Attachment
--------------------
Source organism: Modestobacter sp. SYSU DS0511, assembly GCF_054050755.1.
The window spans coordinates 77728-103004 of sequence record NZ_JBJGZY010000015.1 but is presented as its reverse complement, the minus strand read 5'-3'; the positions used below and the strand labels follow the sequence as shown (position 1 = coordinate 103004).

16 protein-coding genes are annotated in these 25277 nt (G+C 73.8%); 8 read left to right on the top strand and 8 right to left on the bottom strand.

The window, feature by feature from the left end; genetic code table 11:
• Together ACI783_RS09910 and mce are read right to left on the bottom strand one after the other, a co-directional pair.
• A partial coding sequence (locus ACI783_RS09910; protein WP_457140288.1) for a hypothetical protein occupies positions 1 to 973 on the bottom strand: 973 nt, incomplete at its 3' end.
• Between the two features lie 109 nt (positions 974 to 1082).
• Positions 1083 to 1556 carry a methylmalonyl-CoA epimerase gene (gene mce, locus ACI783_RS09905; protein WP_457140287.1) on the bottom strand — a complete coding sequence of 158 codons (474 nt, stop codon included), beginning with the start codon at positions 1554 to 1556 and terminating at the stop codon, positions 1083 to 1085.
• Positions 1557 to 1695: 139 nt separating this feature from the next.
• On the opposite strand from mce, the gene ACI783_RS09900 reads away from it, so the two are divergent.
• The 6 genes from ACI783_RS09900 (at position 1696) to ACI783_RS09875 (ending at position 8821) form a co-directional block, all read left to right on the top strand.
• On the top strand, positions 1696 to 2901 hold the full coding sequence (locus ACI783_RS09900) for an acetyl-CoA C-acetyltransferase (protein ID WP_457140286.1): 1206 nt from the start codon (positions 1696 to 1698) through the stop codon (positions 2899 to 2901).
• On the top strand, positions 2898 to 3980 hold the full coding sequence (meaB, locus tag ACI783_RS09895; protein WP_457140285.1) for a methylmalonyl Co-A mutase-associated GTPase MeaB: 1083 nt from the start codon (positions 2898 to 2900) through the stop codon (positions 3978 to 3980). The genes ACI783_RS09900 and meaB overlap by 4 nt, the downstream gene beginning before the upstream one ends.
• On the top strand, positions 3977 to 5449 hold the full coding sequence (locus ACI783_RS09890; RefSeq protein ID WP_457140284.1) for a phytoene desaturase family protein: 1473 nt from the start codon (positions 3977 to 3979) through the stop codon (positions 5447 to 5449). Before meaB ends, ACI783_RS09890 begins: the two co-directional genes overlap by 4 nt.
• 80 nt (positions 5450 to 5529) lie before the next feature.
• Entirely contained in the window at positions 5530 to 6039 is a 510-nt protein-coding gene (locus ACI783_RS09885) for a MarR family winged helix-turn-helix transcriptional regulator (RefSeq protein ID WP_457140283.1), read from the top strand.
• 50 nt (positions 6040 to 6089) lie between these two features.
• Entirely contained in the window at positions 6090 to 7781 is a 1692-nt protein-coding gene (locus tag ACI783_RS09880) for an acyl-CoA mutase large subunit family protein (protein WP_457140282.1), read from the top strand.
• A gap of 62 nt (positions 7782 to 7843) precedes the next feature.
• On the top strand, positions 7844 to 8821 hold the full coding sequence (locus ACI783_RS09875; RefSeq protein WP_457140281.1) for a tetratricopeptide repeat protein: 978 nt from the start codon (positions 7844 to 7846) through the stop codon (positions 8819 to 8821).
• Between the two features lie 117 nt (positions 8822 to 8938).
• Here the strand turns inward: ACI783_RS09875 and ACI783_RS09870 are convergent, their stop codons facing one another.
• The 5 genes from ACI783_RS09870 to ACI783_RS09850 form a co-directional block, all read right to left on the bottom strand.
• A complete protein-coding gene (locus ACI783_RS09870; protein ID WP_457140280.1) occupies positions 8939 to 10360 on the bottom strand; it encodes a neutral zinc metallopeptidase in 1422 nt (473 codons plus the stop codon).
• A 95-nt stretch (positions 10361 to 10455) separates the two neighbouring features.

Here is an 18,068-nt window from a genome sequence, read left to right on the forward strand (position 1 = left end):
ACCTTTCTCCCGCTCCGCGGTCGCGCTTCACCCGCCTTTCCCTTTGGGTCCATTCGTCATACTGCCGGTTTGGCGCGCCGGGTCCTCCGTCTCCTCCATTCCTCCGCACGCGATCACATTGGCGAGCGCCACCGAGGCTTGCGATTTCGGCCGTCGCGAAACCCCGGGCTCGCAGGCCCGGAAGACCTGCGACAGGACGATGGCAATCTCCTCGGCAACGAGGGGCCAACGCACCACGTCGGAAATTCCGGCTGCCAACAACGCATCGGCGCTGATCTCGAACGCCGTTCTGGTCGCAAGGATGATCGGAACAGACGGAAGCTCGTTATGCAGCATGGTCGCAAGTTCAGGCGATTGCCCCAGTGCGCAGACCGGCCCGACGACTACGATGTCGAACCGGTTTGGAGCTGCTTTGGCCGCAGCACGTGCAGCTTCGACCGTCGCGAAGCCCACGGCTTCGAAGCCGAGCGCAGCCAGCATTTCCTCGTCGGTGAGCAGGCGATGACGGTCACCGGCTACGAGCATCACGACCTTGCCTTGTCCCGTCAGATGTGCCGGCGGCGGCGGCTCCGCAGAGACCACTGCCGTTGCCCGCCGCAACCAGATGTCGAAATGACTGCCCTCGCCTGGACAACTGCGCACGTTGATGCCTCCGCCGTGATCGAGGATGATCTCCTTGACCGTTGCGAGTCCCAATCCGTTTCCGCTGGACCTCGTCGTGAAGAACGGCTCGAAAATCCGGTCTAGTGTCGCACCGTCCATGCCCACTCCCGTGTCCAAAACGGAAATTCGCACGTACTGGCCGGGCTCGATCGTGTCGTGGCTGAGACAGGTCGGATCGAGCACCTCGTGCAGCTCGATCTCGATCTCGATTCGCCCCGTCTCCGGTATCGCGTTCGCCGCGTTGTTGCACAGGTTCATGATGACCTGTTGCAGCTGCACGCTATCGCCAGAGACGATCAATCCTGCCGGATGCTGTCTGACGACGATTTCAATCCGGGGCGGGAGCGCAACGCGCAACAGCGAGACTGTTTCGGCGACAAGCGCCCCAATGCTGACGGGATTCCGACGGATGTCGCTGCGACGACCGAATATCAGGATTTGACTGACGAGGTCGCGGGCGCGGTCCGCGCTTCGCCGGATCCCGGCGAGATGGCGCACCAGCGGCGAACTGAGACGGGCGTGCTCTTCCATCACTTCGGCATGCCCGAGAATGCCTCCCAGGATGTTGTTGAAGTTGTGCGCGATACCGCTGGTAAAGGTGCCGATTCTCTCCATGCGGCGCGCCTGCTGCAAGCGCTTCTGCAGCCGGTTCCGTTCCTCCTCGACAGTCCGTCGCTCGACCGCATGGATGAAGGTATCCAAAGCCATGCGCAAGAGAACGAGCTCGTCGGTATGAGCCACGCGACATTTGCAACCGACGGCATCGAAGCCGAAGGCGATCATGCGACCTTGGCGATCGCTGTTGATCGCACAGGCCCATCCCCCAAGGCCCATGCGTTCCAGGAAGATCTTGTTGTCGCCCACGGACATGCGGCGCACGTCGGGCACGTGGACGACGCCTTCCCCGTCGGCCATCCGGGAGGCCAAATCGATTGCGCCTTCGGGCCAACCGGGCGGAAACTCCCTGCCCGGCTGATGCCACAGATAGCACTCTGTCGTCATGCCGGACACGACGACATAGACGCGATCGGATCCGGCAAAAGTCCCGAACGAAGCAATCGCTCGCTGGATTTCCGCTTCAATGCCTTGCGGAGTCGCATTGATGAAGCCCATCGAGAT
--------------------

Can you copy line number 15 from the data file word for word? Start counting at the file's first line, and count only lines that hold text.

• 80 nt (positions 5450 to 5529) lie before the next feature.